In today’s tumultuous economic climate, corporations are searching for ways to reduce expenses and unfortunately, many times this means differing part of your maintenance budget that is used to upkeep and maintain your facility. This is a practice that is not uncommon for many businesses, rather than adopting a proactive maintenance approach that would save them more money over the life of the building.
What is Deferred Maintenance?
Deferred maintenance is the practice of postponing maintenance activities such as repairs on your portfolio of properties to save short-term overhead costs, to meet budgetary guidelines, or to realign available remaining budget funds. While this can be an effective way to pinch pennies, differing regularly scheduled maintenance and repairs will result in increased maintenance and capital expenses for roof failures due to neglect.
Dangers of Deferring Maintenance
We have all learned that it’s easier and much cheaper to regularly change the oil in our cars than it is to replace bearings and other engine components that fail due to not having performed regular oil changes. Your building maintenance works in a similar fashion: You can same money today by not doing the maintenance but differing it will always cost you more in the long run.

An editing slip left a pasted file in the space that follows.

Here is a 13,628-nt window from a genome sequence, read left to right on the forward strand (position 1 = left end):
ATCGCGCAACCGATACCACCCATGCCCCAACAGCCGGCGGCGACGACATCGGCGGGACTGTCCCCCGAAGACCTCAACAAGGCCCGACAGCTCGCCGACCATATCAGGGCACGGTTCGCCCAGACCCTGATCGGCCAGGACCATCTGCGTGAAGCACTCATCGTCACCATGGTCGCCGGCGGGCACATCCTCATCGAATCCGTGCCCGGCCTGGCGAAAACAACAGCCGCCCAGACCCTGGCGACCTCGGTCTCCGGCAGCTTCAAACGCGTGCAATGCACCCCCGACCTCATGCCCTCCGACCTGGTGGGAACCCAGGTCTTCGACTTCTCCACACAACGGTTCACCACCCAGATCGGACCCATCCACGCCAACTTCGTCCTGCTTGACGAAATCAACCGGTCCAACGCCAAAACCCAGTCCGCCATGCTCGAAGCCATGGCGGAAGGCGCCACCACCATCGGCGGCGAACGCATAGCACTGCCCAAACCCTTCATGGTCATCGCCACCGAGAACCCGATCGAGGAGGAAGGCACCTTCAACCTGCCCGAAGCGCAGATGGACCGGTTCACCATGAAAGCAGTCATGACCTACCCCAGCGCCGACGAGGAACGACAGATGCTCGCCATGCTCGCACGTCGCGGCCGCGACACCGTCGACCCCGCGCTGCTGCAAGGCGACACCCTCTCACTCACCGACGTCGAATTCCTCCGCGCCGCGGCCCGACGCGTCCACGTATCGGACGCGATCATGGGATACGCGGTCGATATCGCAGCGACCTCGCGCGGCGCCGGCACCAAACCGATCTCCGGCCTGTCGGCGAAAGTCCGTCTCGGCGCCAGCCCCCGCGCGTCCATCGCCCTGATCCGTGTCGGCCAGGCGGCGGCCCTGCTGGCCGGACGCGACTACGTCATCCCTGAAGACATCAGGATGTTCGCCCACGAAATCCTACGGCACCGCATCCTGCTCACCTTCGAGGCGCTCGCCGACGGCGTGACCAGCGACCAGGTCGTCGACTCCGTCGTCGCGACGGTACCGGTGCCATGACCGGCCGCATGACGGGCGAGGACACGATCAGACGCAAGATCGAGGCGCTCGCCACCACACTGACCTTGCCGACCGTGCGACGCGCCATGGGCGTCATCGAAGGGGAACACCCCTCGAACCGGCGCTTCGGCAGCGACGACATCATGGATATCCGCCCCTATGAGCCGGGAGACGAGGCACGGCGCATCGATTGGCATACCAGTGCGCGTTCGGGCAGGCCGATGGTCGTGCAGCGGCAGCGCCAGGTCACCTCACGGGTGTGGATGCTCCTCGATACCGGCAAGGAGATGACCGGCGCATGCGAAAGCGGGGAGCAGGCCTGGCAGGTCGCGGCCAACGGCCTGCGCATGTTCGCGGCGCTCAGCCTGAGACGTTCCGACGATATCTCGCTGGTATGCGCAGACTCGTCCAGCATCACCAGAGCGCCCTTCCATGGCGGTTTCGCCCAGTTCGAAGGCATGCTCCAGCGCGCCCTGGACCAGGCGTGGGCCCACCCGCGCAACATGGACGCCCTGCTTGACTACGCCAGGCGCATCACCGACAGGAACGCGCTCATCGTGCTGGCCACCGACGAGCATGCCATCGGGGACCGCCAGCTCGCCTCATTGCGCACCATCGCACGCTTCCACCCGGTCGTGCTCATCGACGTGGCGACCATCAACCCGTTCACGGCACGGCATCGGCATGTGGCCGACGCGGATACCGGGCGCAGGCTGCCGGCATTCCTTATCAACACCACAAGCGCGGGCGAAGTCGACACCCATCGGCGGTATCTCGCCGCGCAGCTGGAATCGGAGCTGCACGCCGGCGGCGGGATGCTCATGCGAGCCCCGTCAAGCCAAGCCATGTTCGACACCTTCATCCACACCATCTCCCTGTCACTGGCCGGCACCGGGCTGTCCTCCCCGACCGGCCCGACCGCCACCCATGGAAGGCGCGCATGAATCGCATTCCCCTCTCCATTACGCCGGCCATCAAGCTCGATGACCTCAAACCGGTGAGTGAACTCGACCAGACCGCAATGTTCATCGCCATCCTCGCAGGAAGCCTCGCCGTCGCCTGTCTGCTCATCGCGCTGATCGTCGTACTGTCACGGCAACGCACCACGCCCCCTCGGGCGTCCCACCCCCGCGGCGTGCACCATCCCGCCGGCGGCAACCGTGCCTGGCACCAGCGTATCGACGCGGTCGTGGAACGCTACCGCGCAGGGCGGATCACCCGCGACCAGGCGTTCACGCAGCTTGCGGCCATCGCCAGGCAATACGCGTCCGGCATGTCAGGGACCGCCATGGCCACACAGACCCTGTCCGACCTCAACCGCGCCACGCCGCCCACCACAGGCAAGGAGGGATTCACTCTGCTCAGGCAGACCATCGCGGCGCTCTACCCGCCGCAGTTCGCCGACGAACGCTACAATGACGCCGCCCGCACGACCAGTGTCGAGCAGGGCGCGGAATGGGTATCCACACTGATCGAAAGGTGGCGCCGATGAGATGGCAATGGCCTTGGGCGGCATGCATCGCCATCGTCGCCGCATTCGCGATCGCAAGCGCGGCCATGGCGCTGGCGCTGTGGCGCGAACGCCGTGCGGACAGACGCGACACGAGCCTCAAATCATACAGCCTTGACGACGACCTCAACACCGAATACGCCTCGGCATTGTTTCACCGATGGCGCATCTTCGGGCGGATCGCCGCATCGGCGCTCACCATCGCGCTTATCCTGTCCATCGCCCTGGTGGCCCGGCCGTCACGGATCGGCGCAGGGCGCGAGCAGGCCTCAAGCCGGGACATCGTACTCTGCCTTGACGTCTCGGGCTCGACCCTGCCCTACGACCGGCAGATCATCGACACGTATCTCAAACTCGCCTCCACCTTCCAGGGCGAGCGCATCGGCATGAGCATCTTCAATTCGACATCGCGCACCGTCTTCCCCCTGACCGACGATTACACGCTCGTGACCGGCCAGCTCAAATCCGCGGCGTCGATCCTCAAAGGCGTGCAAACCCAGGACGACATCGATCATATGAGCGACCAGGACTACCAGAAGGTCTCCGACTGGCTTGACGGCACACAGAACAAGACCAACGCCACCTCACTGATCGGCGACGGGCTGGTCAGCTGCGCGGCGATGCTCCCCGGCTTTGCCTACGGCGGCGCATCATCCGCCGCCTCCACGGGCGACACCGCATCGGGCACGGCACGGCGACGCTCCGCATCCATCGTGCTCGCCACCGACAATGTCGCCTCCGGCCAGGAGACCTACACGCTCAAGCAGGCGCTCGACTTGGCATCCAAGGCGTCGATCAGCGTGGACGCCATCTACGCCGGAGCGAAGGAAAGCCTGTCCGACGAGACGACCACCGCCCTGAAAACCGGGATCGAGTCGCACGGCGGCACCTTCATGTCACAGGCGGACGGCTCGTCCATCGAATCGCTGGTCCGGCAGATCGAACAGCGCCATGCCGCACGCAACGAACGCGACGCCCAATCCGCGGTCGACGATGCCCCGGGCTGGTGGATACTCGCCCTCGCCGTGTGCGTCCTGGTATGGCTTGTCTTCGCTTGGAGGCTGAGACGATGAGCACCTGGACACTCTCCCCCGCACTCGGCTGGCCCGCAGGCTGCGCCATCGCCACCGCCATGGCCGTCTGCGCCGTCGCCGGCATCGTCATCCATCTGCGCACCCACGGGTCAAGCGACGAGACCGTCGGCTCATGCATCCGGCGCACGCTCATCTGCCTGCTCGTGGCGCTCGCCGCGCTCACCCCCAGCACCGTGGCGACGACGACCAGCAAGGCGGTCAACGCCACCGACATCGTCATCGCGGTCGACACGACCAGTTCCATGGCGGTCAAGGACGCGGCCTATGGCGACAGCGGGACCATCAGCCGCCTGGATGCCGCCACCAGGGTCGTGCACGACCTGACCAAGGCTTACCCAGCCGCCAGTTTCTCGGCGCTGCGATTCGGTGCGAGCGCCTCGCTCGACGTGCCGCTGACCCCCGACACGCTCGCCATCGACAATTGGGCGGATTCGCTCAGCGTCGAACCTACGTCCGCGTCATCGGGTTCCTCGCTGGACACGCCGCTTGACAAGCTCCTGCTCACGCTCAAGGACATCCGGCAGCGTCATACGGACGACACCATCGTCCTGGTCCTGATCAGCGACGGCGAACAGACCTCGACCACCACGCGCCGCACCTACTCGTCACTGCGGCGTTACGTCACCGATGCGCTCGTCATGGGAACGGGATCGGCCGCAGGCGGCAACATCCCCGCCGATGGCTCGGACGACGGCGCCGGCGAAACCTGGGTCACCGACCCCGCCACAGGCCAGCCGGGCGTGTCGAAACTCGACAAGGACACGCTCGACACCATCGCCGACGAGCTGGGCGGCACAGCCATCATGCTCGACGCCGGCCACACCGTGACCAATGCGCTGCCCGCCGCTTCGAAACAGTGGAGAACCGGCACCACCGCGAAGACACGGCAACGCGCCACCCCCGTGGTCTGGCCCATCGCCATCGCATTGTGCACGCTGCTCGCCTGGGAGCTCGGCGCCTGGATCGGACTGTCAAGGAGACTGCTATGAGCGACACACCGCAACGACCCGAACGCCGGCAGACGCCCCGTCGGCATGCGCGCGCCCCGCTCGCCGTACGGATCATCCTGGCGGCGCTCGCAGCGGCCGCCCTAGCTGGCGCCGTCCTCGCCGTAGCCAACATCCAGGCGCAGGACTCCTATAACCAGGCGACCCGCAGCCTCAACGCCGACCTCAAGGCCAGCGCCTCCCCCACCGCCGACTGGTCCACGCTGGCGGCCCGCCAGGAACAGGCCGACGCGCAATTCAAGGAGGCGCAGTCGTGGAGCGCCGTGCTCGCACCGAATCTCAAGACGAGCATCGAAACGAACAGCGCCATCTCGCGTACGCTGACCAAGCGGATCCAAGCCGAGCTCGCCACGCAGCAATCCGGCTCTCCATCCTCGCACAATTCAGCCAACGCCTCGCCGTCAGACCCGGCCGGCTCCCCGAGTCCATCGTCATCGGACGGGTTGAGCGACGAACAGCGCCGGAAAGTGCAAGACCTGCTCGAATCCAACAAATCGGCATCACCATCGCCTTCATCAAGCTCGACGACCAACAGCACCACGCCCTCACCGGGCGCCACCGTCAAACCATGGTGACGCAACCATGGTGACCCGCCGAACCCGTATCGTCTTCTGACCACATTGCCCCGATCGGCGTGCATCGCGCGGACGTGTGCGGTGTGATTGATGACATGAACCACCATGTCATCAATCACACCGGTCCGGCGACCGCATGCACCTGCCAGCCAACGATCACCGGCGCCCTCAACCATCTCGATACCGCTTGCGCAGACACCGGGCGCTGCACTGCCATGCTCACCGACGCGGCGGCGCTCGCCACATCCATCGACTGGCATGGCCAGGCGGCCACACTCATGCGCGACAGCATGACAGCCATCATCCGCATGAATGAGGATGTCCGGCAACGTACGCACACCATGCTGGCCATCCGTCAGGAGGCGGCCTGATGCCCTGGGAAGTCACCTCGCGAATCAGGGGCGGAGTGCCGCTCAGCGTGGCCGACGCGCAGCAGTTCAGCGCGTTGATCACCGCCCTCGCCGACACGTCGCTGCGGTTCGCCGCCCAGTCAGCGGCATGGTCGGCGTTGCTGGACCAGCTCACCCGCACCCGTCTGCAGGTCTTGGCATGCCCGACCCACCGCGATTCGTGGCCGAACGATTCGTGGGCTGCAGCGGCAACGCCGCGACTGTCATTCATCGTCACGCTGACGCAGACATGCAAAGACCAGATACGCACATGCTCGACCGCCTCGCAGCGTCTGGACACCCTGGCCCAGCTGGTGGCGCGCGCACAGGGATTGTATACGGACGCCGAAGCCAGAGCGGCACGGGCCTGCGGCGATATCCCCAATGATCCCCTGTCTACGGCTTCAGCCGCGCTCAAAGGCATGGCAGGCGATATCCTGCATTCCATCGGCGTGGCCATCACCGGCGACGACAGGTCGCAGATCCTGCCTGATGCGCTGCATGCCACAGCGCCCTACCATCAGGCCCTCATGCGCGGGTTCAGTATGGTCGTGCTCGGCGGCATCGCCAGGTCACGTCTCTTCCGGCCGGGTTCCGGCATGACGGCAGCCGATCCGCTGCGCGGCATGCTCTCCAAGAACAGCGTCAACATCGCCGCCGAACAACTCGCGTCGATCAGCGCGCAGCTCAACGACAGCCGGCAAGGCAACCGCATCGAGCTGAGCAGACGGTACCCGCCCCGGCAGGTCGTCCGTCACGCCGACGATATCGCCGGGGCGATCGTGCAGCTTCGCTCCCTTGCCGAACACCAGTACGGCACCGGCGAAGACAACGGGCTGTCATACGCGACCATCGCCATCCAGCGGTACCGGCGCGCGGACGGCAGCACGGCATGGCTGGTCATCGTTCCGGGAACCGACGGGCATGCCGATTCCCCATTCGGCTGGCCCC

For consideration, the graphic below compares the difference in Total Cost of Ownership (TCO) when a facility’s maintenance is handled reactively, compared to that of using proactively planned maintenance over a facility’s lifetime.
Cooperative Purchasing Can Help
There are many steps involved in running a competitive bidding process (market research, writing and advertising bid solicitations, receiving and evaluating proposals, contract negotiation), as a result, this process can typically take anywhere between 6 to 24 months. When you use a cooperative contract, the cooperative agency will have already completed the solicitation process, providing a ready-to-go contract. This reduces the amount of time your purchasing staff needs to spend on new solicitations or generating new contracts.
Cooperative purchasing can also help smaller to mid-size jurisdictions or government agencies that are unable to purchase products or services in large quantities. If those agencies utilize a cooperative contract and pool their demand with other entities, they can often secure better pricing that they would be able to on their own.
Use Local Contractors
While cooperative contracts awarded at a national level, the actual work is performed locally. There may be contractors and subcontractors in your community who can handle your agency maintenance needs, while still working within a cooperative contract.
Got Questions? RoofConnect Has Answers
RoofConnect has contracted with several Cooperatives to provide roofing services to all public entities. If deferred maintenance is an issue, please contact us today to find out more about cooperative purchasing and how to get the most value from your budget for the fiscal year. Call 877.942.5613